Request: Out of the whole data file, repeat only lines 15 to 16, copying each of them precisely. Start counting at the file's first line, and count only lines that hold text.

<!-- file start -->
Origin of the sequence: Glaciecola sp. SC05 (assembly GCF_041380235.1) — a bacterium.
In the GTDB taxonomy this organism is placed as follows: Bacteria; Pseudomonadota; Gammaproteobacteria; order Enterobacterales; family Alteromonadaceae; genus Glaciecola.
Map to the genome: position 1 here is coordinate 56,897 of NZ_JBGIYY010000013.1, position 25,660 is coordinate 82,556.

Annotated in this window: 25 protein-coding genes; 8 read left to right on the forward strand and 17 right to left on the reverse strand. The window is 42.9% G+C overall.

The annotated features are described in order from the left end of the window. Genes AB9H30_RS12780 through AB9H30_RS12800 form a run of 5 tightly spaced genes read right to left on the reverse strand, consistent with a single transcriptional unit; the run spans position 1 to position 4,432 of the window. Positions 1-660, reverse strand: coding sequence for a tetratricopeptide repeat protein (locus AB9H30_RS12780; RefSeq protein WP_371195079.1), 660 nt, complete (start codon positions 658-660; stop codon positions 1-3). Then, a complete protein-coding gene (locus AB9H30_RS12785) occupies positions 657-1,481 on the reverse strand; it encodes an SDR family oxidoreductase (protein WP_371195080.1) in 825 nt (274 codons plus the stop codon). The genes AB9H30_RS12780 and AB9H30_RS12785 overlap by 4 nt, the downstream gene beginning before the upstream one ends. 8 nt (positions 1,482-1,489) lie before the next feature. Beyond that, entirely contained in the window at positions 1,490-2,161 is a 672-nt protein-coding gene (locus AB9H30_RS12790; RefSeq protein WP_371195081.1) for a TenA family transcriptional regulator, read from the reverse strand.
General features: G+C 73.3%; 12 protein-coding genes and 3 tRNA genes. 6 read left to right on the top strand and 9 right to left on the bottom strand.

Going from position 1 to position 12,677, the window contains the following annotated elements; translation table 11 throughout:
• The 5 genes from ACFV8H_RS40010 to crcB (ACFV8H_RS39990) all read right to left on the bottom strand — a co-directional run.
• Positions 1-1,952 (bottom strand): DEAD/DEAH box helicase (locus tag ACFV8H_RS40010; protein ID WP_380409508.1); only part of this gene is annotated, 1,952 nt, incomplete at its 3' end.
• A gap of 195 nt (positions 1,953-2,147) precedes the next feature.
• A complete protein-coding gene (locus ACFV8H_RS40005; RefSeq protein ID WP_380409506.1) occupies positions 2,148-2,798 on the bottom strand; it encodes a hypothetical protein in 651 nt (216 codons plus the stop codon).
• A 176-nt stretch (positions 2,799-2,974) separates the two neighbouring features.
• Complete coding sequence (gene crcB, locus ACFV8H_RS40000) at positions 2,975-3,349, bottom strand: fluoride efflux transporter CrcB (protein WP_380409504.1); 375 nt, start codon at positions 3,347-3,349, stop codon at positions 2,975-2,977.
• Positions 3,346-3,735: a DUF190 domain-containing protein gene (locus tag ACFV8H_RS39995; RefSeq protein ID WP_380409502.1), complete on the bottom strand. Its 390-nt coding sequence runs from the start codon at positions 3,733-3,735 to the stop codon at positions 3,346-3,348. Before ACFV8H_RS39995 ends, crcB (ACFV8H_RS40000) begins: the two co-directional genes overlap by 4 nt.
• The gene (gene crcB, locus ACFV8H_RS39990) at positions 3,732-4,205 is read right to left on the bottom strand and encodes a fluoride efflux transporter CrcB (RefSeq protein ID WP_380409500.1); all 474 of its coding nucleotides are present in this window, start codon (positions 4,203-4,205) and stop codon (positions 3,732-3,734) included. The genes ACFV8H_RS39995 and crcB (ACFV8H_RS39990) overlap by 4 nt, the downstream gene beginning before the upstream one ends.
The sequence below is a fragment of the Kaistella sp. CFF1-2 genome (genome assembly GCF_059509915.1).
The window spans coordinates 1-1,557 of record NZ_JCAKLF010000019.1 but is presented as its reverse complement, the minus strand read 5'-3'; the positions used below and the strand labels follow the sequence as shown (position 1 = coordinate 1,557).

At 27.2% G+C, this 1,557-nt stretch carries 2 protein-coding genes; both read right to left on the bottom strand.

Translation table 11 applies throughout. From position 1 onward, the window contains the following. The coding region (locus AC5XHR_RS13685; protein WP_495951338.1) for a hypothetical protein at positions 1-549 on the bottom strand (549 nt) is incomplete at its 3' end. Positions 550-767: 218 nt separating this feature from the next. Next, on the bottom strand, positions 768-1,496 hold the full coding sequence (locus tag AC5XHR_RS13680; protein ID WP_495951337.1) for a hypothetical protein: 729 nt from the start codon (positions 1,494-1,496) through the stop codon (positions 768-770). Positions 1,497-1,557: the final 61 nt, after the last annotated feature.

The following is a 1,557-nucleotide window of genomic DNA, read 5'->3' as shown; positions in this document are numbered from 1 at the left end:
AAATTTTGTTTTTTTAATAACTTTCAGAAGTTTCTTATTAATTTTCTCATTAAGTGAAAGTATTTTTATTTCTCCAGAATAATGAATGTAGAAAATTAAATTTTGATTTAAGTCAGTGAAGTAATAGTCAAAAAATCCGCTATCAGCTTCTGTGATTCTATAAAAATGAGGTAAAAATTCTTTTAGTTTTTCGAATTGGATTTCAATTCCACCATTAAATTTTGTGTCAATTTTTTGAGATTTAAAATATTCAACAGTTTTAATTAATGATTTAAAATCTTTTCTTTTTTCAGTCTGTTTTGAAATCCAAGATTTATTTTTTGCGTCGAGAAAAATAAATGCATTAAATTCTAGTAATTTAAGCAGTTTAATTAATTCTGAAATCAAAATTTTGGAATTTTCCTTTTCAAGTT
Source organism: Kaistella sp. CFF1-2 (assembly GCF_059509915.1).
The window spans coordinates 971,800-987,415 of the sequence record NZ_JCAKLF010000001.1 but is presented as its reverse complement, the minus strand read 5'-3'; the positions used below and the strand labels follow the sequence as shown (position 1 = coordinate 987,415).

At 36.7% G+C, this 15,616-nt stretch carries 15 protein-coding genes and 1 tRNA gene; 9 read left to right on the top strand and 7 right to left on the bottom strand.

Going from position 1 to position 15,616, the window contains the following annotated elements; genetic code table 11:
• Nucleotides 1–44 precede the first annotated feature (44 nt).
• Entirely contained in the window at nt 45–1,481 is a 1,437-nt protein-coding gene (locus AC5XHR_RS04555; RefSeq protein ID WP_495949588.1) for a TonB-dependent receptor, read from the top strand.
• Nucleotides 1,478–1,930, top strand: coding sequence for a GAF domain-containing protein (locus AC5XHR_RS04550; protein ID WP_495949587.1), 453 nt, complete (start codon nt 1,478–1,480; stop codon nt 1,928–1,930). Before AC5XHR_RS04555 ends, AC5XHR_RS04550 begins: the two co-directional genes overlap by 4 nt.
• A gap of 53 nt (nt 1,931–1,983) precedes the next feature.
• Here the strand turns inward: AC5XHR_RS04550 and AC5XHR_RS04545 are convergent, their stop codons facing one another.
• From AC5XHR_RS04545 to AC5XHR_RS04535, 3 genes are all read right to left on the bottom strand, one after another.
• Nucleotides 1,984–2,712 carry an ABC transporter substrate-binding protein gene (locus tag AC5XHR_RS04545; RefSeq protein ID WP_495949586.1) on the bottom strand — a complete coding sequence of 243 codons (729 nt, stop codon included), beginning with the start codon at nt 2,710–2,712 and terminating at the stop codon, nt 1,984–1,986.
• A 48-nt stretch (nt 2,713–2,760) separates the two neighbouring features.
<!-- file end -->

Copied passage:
• The gene (gene crcB, locus ACFV8H_RS39990) at positions 3,732-4,205 is read right to left on the bottom strand and encodes a fluoride efflux transporter CrcB (RefSeq protein ID WP_380409500.1); all 474 of its coding nucleotides are present in this window, start codon (positions 4,203-4,205) and stop codon (positions 3,732-3,734) included. The genes ACFV8H_RS39995 and crcB (ACFV8H_RS39990) overlap by 4 nt, the downstream gene beginning before the upstream one ends.
The sequence below is a fragment of the Kaistella sp. CFF1-2 genome (genome assembly GCF_059509915.1).